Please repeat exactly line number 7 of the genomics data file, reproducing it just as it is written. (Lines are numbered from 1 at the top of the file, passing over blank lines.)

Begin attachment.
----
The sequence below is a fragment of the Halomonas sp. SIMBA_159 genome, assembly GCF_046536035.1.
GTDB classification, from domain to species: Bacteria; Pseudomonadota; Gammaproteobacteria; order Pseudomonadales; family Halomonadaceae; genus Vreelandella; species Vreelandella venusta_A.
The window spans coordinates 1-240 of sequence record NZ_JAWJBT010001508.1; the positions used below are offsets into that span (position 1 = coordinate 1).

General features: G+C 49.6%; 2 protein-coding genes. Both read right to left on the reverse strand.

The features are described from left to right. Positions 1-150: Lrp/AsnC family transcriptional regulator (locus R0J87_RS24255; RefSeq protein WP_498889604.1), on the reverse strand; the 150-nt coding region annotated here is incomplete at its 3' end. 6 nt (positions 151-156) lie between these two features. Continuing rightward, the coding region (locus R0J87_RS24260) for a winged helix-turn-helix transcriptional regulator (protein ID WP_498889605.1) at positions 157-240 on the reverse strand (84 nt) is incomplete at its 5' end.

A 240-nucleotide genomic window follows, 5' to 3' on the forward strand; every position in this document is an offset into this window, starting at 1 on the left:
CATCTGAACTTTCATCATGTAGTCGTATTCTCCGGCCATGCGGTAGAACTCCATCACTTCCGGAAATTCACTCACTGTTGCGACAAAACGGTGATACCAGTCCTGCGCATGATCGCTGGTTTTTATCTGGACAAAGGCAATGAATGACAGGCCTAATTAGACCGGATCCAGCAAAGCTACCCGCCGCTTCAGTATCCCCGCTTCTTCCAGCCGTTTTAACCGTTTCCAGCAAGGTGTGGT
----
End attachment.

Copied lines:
CATCTGAACTTTCATCATGTAGTCGTATTCTCCGGCCATGCGGTAGAACTCCATCACTTCCGGAAATTCACTCACTGTTGCGACAAAACGGTGATACCAGTCCTGCGCATGATCGCTGGTTTTTATCTGGACAAAGGCAATGAATGACAGGCCTAATTAGACCGGATCCAGCAAAGCTACCCGCCGCTTCAGTATCCCCGCTTCTTCCAGCCGTTTTAACCGTTTCCAGCAAGGTGTGGT